To be fair, while many Democrats are clearly playing partisan games, so are undoubtedly some Republicans. Were President Obama a Republican, the number of Senators filibustering would likely be lopsided the other way. Though, it is notable that many of Senator Paul’s fellow GOP filibusterers are post-Bush Senators who have been Tea Party-minded in many of their votes and other actions – including Senators Cruz, Rubio, Lee, Toomey, and Moran.

Shortly before the filibuster started, Senator Ted Cruz (R-TX), a lawyer, faced off with Attorney General Eric Holder over drone warfare. Senator Cruz, who was one of the first Senators to join the filibuster and was constantly on the Senate floor to assist Senator Paul through the end of the filibuster, coerced the Attorney General to admit that killing an American with drone inside the country when he or she is not doing anything imminently dangerous, is unconstitutional. AG Holder closed their discussion by noting his letter to Senator Paul used Pearl Harbor and 9/11 as examples of “imminent” attacks, not attacking Americans sitting at coffee shops. While the Attorney General was correct, the letter itself essentially asks the American people to trust the good intentions and good decision-making of a President of the United States:

In your legal judgment, does the Constitution allow a U.S. citizen on U.S. soil to be killed by a drone?” Cruz asked Holder.

“…I would not think that that would be an appropriate use of any kind of lethal force,” Holder replied.

“With all respect, Gen. Holder, my question wasn’t about appropriateness or prosecutorial discretion. It was a simple legal question,” Cruz clarified.

“This is a hypothetical, but I would not think, that in that situation, the use of a drone or lethal force would not be appropriate,” Holder replied.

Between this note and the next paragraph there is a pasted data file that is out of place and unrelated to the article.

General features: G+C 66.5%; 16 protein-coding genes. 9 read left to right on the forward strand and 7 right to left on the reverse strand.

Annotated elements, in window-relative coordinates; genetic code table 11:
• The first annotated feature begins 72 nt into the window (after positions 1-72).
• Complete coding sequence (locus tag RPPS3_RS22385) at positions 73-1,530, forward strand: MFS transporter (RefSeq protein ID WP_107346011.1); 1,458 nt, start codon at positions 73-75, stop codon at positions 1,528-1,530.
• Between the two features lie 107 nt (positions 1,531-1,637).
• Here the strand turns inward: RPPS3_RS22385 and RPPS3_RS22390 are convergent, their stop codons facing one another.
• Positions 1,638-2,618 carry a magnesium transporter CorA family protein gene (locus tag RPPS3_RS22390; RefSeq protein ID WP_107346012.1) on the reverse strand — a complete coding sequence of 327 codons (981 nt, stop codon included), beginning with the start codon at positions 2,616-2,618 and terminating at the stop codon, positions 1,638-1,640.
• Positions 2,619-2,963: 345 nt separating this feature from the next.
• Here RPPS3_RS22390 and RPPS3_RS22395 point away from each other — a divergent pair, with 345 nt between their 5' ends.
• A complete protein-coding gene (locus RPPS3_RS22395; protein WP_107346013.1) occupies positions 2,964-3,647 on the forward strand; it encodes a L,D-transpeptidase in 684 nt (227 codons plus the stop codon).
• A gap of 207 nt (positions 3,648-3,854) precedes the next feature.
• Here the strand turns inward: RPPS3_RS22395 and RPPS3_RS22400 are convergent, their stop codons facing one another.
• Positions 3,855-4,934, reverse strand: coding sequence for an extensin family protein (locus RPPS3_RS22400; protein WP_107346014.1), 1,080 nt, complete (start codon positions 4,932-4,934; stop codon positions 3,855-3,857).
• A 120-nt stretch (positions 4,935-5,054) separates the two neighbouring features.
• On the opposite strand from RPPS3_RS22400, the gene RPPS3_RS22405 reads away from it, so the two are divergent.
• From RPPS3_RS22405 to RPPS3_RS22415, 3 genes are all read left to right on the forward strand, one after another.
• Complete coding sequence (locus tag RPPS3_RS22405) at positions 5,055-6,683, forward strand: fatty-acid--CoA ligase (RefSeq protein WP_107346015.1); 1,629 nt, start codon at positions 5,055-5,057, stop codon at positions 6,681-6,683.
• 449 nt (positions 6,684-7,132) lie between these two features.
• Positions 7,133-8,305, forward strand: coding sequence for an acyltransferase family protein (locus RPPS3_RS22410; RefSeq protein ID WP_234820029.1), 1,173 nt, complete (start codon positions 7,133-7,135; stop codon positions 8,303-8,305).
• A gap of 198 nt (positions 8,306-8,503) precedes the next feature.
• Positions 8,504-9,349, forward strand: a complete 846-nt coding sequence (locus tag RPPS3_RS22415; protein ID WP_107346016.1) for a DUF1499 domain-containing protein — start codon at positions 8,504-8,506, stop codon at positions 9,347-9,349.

“I have to tell you I find it remarkable that in that hypothetical, which is deliberately very simple, you are not able to give a simple, one-word answer: no,”

How poor is the Administration’s defense of assassinating American citizens with a broad generalization of what “appropriate” means? As Kevin Williamson highlighted at National Review:

  1. “My own conception of citizenship is such that the convenience of the authorities ought not determine questions of life and death.” Exactly. The rule of law, not the dictates of a single man or woman, should determine this, as defined by the Constitution.
  2. And: “If your government can put you to death without trial — not on the field of battle, but at breakfast — then you are not a citizen at all: You are a subject. And Americans were not born to be subjects.”

Additionally, as Williamson noted, the discussion is not about drones. It’s about “drawing up lists of Americans greenlit for assassinations, whether those assassinations are with drones, grenades, or knives.”

Throughout his filibuster, Senator Paul said all he wanted was a simple answer from the White House: “No, we won’t violate the Constitution when it comes to the rights of citizens who are not imminent threats.” This never happened, so Senator Paul continued his principled stand for the Constitution and against an oversized, too-powerful federal government.